Ray Bande Senior Reporter
THE Zimbabwe Consolidated Diamond Company (ZCDC) has intensified diamond mining by spreading its tentacles from Chiadzwa to Murazvu Village A adjacent to Wengezi, along the Mutare-Masvingo highway, where evaluation and exploration works are in full throttle. Responding to questions from Brussels, Belgium, where he is attending the Kimberley Process Certification Scheme (KPCS) meeting, ZCDC chief executive Dr Moris Mpofu said the company was carrying out evaluation and exploration work in the Murazvu Village A.
“It is work in progress. The evaluation and exploration processes are still underway. The area for Wengezi pipe under exploration is 4.1 hectares. We have a valid EIA certificate for Wengezi pipe which was awarded in August 2018. It is valid for two years,” he said.
Geological exploration is the process of finding commercially viable mineral resource and the objective is to locate it in the shortest possible time and at the lowest possible cost.
Dr Mpofu also explained exploration processes.
“Wengezi Kimberlite pipe is currently under an exploration programme whose objective is assessing mineralisation and economic viability of the pipe by evaluating the geo technical parameters which include size, structure, grade, quality of diamonds and resource estimation.
“The scope of work is mainly limited to trenching to competent rock with the delineated kimberlite footprint. Bulk sampling of the kimberlite (potential diamond primary host rock) will then follow thereafter of the excavated material from the trenches. Mapping of the different kimberlite intrusion phases has been conducted. The identified different kimberlite phases, from the trench material, have been sampled and are being processed differently to determine their grades and quality. Previous processed samples taken from the same site have indicated that the kimberlite is diamondiferous. However, there is need for more samples to be collected to determine consistency and viability,” he said.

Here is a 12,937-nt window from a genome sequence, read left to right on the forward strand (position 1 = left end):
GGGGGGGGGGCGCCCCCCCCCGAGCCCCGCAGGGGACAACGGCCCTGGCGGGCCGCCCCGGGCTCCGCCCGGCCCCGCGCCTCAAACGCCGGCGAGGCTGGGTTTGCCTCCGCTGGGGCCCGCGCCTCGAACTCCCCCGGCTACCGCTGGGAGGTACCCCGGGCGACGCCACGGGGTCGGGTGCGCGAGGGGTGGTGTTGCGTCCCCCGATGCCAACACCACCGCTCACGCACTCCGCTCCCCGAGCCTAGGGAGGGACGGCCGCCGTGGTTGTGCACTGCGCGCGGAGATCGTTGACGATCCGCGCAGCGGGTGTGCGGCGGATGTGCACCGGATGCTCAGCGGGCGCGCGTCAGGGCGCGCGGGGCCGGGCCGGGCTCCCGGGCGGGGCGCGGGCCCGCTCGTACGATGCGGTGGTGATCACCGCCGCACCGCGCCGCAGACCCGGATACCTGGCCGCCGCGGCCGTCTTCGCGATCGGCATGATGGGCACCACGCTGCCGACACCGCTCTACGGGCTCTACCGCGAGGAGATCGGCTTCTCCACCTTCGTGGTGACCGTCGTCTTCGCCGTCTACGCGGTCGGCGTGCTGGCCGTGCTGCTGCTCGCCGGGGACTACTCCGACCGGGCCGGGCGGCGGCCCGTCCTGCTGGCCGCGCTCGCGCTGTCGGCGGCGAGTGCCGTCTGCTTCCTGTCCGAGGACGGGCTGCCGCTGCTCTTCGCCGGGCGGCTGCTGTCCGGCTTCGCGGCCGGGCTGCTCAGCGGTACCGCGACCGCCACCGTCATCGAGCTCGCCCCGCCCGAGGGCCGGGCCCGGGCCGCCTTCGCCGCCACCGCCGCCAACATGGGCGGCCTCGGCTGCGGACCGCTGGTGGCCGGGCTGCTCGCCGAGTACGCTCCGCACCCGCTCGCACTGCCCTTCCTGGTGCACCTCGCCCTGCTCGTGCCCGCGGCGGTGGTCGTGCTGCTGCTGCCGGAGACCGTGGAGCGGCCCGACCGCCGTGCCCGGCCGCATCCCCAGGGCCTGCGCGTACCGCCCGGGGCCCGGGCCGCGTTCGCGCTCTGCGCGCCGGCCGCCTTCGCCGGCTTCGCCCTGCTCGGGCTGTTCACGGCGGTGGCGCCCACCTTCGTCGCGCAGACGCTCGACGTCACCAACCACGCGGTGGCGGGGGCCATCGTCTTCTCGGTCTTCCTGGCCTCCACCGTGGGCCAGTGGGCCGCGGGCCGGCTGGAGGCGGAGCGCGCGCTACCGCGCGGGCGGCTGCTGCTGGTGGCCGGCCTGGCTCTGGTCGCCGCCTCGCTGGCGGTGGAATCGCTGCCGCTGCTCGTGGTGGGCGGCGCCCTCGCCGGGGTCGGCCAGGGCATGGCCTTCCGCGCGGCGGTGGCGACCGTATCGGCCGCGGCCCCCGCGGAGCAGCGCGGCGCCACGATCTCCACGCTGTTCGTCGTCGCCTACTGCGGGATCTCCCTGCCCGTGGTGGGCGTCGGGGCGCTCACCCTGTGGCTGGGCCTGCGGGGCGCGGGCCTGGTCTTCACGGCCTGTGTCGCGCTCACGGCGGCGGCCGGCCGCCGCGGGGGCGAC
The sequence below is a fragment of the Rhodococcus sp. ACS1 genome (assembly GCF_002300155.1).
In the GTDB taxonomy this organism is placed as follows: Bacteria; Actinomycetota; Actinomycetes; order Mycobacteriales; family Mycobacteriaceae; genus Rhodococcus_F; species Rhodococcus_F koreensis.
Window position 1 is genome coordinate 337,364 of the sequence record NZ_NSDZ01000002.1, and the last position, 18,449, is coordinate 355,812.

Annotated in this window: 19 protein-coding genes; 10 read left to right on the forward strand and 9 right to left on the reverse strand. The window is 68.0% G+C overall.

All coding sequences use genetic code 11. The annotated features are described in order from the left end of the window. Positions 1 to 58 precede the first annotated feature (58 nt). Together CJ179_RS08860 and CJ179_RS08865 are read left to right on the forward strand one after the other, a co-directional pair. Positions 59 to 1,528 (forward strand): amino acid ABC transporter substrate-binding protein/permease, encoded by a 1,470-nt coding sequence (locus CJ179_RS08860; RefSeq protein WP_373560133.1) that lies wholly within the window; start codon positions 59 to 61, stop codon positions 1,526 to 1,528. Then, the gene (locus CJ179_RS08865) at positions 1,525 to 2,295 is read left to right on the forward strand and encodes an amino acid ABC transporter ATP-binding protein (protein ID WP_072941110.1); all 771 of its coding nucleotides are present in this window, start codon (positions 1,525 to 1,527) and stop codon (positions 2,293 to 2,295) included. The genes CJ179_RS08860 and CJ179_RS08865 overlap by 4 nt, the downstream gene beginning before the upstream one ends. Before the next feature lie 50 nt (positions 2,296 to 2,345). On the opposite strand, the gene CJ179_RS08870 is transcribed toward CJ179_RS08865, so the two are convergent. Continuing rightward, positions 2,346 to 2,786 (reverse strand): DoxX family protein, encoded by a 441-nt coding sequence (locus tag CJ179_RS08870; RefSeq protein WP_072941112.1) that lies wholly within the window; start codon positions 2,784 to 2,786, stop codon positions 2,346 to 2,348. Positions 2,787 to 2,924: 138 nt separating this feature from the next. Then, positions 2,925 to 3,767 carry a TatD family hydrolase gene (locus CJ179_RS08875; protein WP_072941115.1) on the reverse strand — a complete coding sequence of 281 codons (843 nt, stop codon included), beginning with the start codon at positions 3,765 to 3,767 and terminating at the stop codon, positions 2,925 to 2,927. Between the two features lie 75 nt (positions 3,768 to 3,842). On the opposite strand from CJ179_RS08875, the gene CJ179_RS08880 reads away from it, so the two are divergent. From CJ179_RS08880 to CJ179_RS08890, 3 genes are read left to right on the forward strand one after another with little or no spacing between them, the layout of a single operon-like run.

However, villagers living a few yards from the Murazvu Village A site, and who hardly understand the gist of evaluation and exploration in mining, complained bitterly about being overlooked from unemployment.
They also complained of inhaling dust raised from the ZCDC mechanised operations.
When The Manica Post visited the site this week, villagers were milling around the new site.
Passage from the Mutare-Masvingo highway to the site is also not restricted and only security details manning the area are responsible for questioning and intercepting intruders.
Mr Jonathan Mutindori (35), whose homestead is just a few metres away from huge heaps of rubble dumped by earthmoving machinery during exploration, said they had resorted to watching in awe as exploration works unfold on their door step.
“I was born and bred in this area and did not know about these diamonds
until 2005 when gwejas besieged this area. It took less than a week for the then Mbada Diamonds to fence the whole area, including our farm land. Technically that meant they took away our source of livelihood. They promised to provide us with food until they get a new area to relocate us.
“That was it. We got nothing and have been struggling to make ends meet. They resurfaced last year when they pulled down their fence and we then reclaimed our farm land and started tilling our fields.
“This year EMA officials came here to assess the feasibility of mining operations. We bitterly complained that it would render us landless and expose us to health risks.
Mr Douglas Manjoro, also of the same area, said ZCDC was recruiting employees from different areas to work on the site while they remained jobless.
“It is painful that we are not being employed yet they are mining and recruiting people from other areas to work on our farm land. Our homes are a few yards from where mining is taking place. Why are they bringing people from Harare to do menial chores while we remain unemployed? They should at least employ us so that we are able to feed our families,” he said.